Ramaswamy Govindan, MD of Siteman Cancer Center explains the phase I KRAS inhibitor that is well tolerated by patients with adenocarcinoma and NSCLC.
A clinical trial testing the toxicity of a KRAS inhibitor demonstrated early promising antitumor activity and few adverse side effects in patients with advanced non-small cell lung cancer harboring KRAS G12C mutation, according to Ramaswamy Govindan, M.D., from the Siteman Cancer Center at Washington University School of Medicine, St. Louis.
The KRAS G12C mutation is found in approximately 14 percent of patients with lung adenocarcinoma and 11 percent of patients with non-small cell lung cancer but there are no therapies approved that target this mutation. KRAS G12C mutation has been identified as an oncogenic driver of tumorigenesis. KRAS is a guanine-nucleotide-binding protein that acts as a molecular switch inside cells and links to receptor tyrosine kinase activation to intracellular signaling.
To test this therapy, AMG 510, for safety and toxicity, Dr. Govindan and his colleagues enrolled 76 patients with locally advanced or metastatic malignancies who had received previous standard therapy. The research group’s primary endpoint was toxicity and secondary research endpoints were objective response rate, duration of response, disease control rate, progression-free survival, and duration of stable disease.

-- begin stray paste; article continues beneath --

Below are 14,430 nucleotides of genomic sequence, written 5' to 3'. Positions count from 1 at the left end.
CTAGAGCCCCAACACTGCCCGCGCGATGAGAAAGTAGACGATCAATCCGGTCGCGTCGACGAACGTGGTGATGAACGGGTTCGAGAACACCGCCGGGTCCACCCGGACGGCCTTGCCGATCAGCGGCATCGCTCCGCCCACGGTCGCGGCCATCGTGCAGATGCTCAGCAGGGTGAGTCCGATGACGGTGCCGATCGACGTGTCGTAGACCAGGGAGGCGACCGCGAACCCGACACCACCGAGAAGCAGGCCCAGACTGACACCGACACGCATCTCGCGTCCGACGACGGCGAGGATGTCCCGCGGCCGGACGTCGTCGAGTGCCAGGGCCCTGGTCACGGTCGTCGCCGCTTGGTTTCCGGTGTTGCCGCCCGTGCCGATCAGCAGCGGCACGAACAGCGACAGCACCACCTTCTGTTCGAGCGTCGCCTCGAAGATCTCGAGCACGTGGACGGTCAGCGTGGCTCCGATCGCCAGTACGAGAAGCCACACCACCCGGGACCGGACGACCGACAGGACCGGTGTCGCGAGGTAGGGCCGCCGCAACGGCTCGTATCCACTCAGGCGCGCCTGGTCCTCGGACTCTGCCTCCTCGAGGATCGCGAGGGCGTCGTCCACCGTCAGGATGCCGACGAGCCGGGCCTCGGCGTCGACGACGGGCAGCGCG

Patients were enrolled in four dose cohorts: 180 mg, 360 mg, 720 mg, and 960 mg, taken orally once a day for 21 days and followed up with radiographs and examinations. Initial data from the Phase One study were presented at the 55th Annual Meeting of the American Society of Clinical Oncology earlier this year. The additional follow-up in a larger group of patients being presented at the WCLC includes a subset of 34 NSCLC patients enrolled, with 23 of the patients being evaluable for efficacy. Thirteen of the evaluable patients received the target dose of 960 mg once daily, with seven (54 percent) achieving a partial response at one or more timepoints and six (46 percent) achieving stable disease, for a disease control rate of 100 percent.
There were no dose-limiting toxicities and no adverse events leading to discontinuation in the 34 NSCLC patients enrolled. Twenty-seven of these patients remain on treatment. Of the 34 patients, only nine (26.5 percent) reported treatment-related adverse events of grade one or two. Three patients reported grade three treatment-related adverse effects (anemia and diarrhea). There were no grade four or higher TRAEs.
“KRAS G12C mutant lung adenocarcinoma is one of the largest subsets of NSCLC potentially amenable to targeted therapies. I am pleased that we have a promising new oral therapy for this group of patients,” Govindan said. “These data continue to show encouraging anti-tumor activity with AMG 510, underscoring the potential to close the treatment gap for non-small cell lung cancer patients with previously treated KRAS G12C-mutated NSCLC.”